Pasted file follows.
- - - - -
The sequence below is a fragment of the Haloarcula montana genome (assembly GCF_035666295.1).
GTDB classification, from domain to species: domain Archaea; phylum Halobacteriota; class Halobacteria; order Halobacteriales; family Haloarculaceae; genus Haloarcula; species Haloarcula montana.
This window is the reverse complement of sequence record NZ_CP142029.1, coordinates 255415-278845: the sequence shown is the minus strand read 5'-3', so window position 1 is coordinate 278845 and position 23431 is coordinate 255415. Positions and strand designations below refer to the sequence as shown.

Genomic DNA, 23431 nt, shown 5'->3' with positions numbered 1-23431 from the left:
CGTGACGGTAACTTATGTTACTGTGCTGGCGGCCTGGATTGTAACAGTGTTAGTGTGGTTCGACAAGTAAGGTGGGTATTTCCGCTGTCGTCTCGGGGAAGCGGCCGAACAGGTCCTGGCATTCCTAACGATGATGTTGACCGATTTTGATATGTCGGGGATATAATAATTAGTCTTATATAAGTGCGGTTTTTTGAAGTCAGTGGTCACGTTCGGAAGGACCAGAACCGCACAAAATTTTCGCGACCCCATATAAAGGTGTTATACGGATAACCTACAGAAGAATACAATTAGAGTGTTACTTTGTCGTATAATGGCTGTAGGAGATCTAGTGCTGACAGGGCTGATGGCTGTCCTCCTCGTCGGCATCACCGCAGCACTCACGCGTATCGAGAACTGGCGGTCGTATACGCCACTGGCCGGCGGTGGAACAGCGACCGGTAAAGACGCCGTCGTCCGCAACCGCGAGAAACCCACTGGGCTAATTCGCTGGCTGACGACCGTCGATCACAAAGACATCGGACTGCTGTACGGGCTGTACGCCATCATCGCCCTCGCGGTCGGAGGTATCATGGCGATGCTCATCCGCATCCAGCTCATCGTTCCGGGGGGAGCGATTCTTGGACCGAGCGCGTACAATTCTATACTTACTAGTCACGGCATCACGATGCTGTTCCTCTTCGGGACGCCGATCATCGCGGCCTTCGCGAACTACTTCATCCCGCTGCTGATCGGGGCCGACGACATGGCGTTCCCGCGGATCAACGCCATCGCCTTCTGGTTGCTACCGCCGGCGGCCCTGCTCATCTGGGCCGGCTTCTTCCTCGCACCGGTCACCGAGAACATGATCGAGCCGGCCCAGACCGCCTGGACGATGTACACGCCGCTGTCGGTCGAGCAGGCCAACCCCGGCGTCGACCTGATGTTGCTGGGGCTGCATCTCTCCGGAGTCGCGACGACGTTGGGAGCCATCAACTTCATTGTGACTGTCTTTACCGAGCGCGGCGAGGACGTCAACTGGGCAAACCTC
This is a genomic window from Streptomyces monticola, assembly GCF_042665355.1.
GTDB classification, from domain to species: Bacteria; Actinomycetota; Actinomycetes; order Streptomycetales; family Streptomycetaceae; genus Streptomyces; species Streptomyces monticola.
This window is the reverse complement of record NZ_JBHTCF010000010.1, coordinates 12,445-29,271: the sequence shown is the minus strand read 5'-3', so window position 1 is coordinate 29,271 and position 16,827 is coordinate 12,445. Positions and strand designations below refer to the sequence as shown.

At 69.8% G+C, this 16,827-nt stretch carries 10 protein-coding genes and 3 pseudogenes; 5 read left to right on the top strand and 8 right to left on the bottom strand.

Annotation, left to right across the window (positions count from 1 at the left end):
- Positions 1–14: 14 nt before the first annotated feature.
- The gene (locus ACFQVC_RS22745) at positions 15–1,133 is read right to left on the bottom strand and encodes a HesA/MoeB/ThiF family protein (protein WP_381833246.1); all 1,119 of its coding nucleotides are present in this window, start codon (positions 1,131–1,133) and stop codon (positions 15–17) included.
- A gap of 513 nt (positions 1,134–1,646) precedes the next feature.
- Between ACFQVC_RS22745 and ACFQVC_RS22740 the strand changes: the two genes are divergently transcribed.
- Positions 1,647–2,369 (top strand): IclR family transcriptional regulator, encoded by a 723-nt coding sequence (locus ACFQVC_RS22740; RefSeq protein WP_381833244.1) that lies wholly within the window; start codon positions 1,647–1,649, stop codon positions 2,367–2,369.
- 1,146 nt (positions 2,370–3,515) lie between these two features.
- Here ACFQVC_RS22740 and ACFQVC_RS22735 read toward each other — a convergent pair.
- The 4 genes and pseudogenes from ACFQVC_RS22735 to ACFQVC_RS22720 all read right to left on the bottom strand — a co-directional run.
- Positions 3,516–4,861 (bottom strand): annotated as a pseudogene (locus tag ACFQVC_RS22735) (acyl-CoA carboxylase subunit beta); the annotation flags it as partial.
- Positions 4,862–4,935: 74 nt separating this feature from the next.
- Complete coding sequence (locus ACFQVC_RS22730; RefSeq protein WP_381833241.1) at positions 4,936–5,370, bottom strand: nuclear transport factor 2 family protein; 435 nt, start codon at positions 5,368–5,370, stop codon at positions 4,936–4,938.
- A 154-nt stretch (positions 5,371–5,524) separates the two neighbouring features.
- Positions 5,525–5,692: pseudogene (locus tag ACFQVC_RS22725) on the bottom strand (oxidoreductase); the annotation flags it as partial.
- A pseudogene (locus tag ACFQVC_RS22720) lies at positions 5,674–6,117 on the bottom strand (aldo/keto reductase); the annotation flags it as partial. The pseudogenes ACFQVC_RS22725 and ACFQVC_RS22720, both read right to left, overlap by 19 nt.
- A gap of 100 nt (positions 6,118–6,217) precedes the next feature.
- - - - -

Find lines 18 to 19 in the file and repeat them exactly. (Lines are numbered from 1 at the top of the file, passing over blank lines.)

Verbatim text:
- The 4 genes and pseudogenes from ACFQVC_RS22735 to ACFQVC_RS22720 all read right to left on the bottom strand — a co-directional run.
- Positions 3,516–4,861 (bottom strand): annotated as a pseudogene (locus tag ACFQVC_RS22735) (acyl-CoA carboxylase subunit beta); the annotation flags it as partial.